The 50km course consisted of one 6 mile loop and two 12 ½ mile loops (the six mile loop was a subset of the 12 ½ mile loop). I took it extremely easy for the first two loops (30km). I probably stopped to take a leak 3 or 4 times (TMI). I wasn’t in any hurry and apparently my ritual race morning coffee wasn’t done with me. I focused on fuel and hydration, not afraid of over hydrating since that problem had a simple solution (see above). At the aid stations there were some amazing cookies made by a local bakery. Those, plus occasional gels kept me well fueled. I also had some calories from Coke, Gatorade, and Hammer Heed. I tried something that worked well with my 4 x 8 oz. Nathan fuel belt. I started the race with 50 calories (half a scoop) of Heed powder in each flask, without any water. Then at each aid station I would fill one with water and drink those calories on my way to the next aid station.
At the end of my second loop (30km) I felt good. I wanted to start switching to fuel that had some protein. I had Hammer Perpetuem powder in my drop bag, but figured grabbing PB&Js at the aid station would be faster. I chomped another cookie, drank some coke and Gatorade, and had a PB&J wedge before embarking on my final lap.
The temperature was starting to rise but wasn’t oppressive yet. I decided it was time to ratchet up the pace a bit. The course thinned out, and at times it was as if I had the canyon to myself. I really enjoyed this section of the race. Running hard (relative to earlier) and having vistas of sandstone canyon walls all to myself was great. I picked people off one by one. Around 40km (25 miles), the heat really started getting to me. The course is very exposed through that section. My pick-up was pretty much in the toilet. But so was everyone else’s, so I was able to easily hold my place in the field. All I wanted to do was get back to where I knew there was some tree shade around mile 28.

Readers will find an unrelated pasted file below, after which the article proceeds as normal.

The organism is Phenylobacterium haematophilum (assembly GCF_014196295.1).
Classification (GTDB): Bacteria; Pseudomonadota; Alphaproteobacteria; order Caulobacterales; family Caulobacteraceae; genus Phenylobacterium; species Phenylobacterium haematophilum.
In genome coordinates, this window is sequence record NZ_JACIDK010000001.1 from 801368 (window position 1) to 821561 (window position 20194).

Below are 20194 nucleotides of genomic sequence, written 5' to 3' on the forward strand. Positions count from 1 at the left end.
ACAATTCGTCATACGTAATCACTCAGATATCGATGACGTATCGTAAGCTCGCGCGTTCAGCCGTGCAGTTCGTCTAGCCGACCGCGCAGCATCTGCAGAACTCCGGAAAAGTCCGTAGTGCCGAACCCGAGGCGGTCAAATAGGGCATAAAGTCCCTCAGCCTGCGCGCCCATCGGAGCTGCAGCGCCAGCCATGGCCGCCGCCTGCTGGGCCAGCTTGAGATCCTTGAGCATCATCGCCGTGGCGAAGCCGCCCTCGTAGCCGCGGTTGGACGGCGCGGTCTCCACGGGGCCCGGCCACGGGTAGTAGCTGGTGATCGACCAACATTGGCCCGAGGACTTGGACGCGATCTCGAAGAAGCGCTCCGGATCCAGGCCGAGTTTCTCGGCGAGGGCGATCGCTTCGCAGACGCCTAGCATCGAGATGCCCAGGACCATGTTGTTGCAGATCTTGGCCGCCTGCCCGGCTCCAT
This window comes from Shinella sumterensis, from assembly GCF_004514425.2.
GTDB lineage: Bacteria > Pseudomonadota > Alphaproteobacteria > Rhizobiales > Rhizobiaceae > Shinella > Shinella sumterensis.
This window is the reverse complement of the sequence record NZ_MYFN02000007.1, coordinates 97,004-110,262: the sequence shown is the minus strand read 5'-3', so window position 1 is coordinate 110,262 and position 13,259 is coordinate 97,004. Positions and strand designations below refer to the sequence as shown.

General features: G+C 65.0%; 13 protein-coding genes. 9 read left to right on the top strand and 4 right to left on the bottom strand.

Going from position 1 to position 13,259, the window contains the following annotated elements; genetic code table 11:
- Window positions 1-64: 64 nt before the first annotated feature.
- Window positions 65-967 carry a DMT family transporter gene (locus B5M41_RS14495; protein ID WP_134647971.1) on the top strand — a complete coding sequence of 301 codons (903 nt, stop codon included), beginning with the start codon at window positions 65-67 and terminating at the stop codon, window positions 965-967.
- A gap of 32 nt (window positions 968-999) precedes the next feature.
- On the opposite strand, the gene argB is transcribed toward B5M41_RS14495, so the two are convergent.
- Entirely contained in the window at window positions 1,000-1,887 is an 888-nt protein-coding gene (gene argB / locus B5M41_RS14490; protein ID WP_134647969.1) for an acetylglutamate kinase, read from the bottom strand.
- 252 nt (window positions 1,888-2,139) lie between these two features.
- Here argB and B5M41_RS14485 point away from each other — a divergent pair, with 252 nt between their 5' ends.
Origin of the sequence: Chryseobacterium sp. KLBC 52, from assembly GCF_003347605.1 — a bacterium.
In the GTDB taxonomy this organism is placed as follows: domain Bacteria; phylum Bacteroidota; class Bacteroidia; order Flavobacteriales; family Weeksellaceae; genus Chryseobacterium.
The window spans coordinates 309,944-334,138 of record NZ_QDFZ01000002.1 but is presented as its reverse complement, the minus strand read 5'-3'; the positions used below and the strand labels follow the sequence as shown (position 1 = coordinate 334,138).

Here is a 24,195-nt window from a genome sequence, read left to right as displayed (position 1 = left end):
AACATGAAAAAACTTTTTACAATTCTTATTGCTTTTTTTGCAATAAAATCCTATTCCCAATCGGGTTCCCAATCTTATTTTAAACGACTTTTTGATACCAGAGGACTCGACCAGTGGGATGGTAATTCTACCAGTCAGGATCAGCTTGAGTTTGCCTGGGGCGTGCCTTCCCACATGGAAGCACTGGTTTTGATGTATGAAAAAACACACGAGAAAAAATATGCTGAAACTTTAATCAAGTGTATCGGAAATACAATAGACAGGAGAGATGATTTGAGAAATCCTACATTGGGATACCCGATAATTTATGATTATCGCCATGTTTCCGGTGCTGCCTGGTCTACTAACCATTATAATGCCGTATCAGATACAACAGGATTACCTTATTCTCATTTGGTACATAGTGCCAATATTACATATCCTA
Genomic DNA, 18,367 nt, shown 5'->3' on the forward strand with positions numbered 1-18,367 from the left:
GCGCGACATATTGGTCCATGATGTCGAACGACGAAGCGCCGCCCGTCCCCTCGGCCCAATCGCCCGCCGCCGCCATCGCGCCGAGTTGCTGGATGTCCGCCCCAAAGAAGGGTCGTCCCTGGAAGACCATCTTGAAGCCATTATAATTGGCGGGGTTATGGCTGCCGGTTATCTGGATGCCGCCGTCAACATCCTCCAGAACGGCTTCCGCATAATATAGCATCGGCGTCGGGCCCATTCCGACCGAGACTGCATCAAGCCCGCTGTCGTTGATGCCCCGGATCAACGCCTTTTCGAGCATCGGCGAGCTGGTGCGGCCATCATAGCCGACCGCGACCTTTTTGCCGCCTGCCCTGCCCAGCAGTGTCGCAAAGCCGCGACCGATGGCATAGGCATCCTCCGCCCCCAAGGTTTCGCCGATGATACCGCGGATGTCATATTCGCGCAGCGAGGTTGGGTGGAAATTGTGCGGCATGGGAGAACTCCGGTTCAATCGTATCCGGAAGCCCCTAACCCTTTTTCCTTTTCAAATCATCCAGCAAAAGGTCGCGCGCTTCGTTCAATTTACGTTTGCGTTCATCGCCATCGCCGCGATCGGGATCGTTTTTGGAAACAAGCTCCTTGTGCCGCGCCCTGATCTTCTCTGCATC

Only two people passed me the entire race (both in the last 4 miles), but I think one of them was the lead 50 miler. My push fizzled, but I knew I could finish. I had enough energy for a strong kick on the last stretch. And that was it, I crossed the same line I did 31 miles, five hours, forty eight minutes earlier. I placed 14th out of 92 finishers, fifth in my age group. I enjoyed a hamburger (with jalapenos) and a hotdog. Though I enjoyed my ribeye steak 6 hours later much more.
This race gives me a lot of confidence in chasing my ultra-running dreams. I finished comfortably. I had a blast. I already knew I loved trail running and this race proved that over a handful (literally) more miles than ever before. I hope I’ll run Palo Duro Canyon many more times in my life, but I don’t want to drive all 13 hours (including both ways) of it again by myself. It’s tempting (as it was this time around as well) to consider doing the 50 mile. But I’m so glad I didn’t. The high was 85 and I definitely wouldn’t have been happy about running19 more miles on that particular day.
This race also confirmed what it is I love about running most: experiencing the natural beauty of God’s creation while exploring the limits of my physical and mental endurance. Don’t get me wrong, running fast is fun. Setting personal records is satisfying. And breaking through new distance goals is rewarding. But running just for the aesthetic pleasure of the endeavor itself is best of all.